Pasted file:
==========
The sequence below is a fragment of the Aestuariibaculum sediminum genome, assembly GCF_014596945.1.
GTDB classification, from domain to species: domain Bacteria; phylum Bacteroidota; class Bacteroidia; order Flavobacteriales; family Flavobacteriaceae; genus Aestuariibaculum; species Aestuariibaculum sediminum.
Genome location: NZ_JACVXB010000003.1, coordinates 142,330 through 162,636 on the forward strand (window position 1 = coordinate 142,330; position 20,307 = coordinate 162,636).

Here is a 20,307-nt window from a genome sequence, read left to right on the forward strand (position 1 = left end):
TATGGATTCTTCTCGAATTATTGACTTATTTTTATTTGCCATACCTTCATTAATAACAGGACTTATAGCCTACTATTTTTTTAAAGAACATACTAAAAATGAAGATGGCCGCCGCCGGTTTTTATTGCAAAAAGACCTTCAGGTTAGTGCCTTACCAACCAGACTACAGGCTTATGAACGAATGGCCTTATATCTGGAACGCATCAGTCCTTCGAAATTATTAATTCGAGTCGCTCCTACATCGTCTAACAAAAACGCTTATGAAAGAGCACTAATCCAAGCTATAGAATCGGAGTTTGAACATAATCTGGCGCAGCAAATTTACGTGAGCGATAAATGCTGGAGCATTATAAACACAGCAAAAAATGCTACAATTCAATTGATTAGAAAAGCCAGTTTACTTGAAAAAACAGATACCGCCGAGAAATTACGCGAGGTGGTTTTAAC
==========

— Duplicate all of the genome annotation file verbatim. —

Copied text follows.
The sequence below is a fragment of the Aestuariibaculum sediminum genome, assembly GCF_014596945.1.
GTDB classification, from domain to species: domain Bacteria; phylum Bacteroidota; class Bacteroidia; order Flavobacteriales; family Flavobacteriaceae; genus Aestuariibaculum; species Aestuariibaculum sediminum.
Genome location: NZ_JACVXB010000003.1, coordinates 142,330 through 162,636 on the forward strand (window position 1 = coordinate 142,330; position 20,307 = coordinate 162,636).

Here is a 20,307-nt window from a genome sequence, read left to right on the forward strand (position 1 = left end):
TATGGATTCTTCTCGAATTATTGACTTATTTTTATTTGCCATACCTTCATTAATAACAGGACTTATAGCCTACTATTTTTTTAAAGAACATACTAAAAATGAAGATGGCCGCCGCCGGTTTTTATTGCAAAAAGACCTTCAGGTTAGTGCCTTACCAACCAGACTACAGGCTTATGAACGAATGGCCTTATATCTGGAACGCATCAGTCCTTCGAAATTATTAATTCGAGTCGCTCCTACATCGTCTAACAAAAACGCTTATGAAAGAGCACTAATCCAAGCTATAGAATCGGAGTTTGAACATAATCTGGCGCAGCAAATTTACGTGAGCGATAAATGCTGGAGCATTATAAACACAGCAAAAAATGCTACAATTCAATTGATTAGAAAAGCCAGTTTACTTGAAAAAACAGATACCGCCGAGAAATTACGCGAGGTGGTTTTAAC